5 Decision-Making Hacks for Product Managers

The success of a product depends on making the right decisions at the right time. Here are five decision-making tips that can help you level up your product management game.

Tim Ferguson
7 min read
5 Decision-Making Hacks for Product Managers

If you’re a product manager or a part of a product team, you very well understand the importance of decision-making throughout the product development process. After all, the success of a product depends on making the right decisions at the right time. These decisions can be about anything—which design will be tested first, which features to prioritize, what the MVP of a new feature would be, and the list goes on. 

While a wrong decision can hugely impact how customers use your product, a clear and confident decision can result in a smooth and successful development process. 

However, it’s not as easy as it sounds. Multiple factors can get in your way, such as inadequate quantitative data, ever-changing market trends, top-down company culture, and so on. 

So, how can you make better decisions, both individually and as a team?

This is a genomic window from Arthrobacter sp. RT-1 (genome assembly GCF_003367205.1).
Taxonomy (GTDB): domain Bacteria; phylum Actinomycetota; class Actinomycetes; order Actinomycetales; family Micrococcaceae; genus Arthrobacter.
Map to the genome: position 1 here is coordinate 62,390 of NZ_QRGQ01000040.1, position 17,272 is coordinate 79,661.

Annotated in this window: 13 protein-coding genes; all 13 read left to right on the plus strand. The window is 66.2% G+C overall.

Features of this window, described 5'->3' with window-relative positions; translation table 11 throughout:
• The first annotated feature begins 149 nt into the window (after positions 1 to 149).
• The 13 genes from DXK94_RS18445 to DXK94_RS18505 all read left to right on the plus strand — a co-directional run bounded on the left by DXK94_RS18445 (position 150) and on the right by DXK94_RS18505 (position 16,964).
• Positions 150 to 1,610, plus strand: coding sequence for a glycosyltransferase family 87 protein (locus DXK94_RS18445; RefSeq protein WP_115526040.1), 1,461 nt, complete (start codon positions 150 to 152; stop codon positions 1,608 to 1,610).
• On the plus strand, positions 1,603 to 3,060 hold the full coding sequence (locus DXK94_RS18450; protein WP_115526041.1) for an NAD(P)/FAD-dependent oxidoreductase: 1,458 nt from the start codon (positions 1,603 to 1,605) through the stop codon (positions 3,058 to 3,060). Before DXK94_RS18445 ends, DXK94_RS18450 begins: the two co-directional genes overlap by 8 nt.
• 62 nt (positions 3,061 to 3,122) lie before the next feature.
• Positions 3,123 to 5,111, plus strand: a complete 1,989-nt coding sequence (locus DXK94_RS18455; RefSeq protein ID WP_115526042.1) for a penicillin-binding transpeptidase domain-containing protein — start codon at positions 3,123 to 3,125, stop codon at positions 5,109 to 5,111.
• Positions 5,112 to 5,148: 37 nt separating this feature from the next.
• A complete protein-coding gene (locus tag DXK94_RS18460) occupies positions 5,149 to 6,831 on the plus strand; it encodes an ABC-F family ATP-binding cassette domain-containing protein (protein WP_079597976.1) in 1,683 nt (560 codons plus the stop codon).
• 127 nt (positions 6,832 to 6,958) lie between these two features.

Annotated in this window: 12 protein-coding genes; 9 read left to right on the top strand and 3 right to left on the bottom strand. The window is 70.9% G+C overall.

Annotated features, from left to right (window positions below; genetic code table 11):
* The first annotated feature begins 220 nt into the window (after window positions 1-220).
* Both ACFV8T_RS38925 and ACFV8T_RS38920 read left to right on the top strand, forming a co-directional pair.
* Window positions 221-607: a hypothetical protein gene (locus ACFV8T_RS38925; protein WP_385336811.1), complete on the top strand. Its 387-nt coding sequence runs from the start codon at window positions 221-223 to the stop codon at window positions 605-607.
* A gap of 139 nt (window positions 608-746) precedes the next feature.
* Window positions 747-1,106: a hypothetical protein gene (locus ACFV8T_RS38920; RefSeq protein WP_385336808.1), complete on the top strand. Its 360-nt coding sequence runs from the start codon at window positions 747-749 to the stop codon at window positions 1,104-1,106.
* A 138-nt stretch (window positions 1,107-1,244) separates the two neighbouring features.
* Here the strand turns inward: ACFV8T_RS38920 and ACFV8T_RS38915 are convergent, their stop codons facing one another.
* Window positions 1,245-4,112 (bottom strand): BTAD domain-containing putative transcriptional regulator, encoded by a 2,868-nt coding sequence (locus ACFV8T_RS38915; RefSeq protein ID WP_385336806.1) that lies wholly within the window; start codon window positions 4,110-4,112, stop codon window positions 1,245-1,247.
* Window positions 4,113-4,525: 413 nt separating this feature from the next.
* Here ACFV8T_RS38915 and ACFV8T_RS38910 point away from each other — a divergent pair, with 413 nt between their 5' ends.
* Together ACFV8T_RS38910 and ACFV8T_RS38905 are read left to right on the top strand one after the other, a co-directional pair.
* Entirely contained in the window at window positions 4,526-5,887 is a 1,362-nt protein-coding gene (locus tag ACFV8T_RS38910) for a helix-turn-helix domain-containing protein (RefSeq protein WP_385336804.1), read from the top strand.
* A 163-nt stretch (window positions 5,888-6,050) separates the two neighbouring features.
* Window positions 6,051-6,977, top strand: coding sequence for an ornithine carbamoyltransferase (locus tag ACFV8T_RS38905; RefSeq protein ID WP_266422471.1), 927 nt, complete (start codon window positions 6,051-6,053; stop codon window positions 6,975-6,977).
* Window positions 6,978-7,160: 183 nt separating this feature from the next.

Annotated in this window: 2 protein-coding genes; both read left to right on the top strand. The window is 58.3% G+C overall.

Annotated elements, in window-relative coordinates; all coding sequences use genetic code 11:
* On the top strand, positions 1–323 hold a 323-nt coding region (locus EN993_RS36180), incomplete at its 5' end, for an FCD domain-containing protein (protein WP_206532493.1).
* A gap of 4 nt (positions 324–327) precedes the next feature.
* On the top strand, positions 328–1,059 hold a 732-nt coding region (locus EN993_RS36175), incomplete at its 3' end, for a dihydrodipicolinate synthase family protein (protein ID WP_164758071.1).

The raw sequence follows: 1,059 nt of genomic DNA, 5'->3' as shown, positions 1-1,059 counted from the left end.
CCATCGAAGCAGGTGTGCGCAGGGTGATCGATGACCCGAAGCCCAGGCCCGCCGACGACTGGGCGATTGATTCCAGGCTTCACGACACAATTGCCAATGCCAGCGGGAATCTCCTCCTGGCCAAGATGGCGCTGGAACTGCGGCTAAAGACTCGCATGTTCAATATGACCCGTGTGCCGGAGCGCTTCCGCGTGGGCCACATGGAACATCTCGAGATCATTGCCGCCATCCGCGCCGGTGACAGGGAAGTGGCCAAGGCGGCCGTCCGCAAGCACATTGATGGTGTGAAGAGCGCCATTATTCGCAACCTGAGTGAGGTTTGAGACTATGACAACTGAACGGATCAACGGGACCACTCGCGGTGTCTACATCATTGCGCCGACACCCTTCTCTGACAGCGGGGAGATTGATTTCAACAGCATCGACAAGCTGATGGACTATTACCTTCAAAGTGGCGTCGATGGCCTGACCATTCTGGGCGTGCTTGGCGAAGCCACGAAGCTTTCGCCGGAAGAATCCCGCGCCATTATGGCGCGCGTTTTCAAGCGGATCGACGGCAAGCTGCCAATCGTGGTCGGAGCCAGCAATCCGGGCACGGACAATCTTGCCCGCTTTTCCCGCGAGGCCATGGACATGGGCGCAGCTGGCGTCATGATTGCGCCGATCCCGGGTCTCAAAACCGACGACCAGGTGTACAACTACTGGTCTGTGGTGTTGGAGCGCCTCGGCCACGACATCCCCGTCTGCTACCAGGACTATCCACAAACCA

Here are five decision-making tips that can help you level up your game and increase your chances of making successful decisions as a product manager.

5 Decision-Making Tactics for Product Managers #

1. Align product goals with company mission #

Your product roadmap and company mission may tell two different stories. But are they headed to the same destination? 

Product goals have a strategic relationship to the company’s mission statement. These are the crucial steps required to make your vision a reality. So, aligning your goals with product positioning efforts can go a long way to ensure that they don’t end up miles apart. Without a strategic alignment, your product can become a mix of features that fails to deliver on the company’s promise.  

For example, Amazon’s strategy is “to offer its customers the lowest possible prices, the best available selection, and the utmost convenience”. So, when it released its Fire Phone in 2014 worth $199, it was such a massive failure that Amazon had to discontinue its production and sales just after 14 months. Sure, the product strategy was good, but it wasn’t in sync with the company’s vision.